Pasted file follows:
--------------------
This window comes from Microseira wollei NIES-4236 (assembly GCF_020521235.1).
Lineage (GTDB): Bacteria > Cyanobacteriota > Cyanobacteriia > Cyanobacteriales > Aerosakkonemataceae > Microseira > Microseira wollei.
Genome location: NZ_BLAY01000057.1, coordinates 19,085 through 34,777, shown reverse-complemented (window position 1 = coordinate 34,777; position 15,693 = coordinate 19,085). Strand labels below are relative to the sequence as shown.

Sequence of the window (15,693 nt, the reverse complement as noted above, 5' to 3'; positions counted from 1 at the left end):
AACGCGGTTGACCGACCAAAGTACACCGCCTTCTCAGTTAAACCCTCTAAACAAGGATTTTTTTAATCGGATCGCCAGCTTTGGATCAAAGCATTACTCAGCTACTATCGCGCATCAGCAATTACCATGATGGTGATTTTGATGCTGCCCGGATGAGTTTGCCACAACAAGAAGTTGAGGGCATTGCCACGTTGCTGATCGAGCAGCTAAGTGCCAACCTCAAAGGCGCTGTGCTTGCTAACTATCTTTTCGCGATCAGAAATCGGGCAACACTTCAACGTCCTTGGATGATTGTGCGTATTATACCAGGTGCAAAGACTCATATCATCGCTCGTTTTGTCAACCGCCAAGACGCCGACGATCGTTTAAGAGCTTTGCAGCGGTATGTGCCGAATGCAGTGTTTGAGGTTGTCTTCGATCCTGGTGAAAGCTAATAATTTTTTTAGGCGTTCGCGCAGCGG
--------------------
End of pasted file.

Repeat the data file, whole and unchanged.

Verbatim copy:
This window comes from Microseira wollei NIES-4236 (assembly GCF_020521235.1).
Lineage (GTDB): Bacteria > Cyanobacteriota > Cyanobacteriia > Cyanobacteriales > Aerosakkonemataceae > Microseira > Microseira wollei.
Genome location: NZ_BLAY01000057.1, coordinates 19,085 through 34,777, shown reverse-complemented (window position 1 = coordinate 34,777; position 15,693 = coordinate 19,085). Strand labels below are relative to the sequence as shown.

Sequence of the window (15,693 nt, the reverse complement as noted above, 5' to 3'; positions counted from 1 at the left end):
AACGCGGTTGACCGACCAAAGTACACCGCCTTCTCAGTTAAACCCTCTAAACAAGGATTTTTTTAATCGGATCGCCAGCTTTGGATCAAAGCATTACTCAGCTACTATCGCGCATCAGCAATTACCATGATGGTGATTTTGATGCTGCCCGGATGAGTTTGCCACAACAAGAAGTTGAGGGCATTGCCACGTTGCTGATCGAGCAGCTAAGTGCCAACCTCAAAGGCGCTGTGCTTGCTAACTATCTTTTCGCGATCAGAAATCGGGCAACACTTCAACGTCCTTGGATGATTGTGCGTATTATACCAGGTGCAAAGACTCATATCATCGCTCGTTTTGTCAACCGCCAAGACGCCGACGATCGTTTAAGAGCTTTGCAGCGGTATGTGCCGAATGCAGTGTTTGAGGTTGTCTTCGATCCTGGTGAAAGCTAATAATTTTTTTAGGCGTTCGCGCAGCGG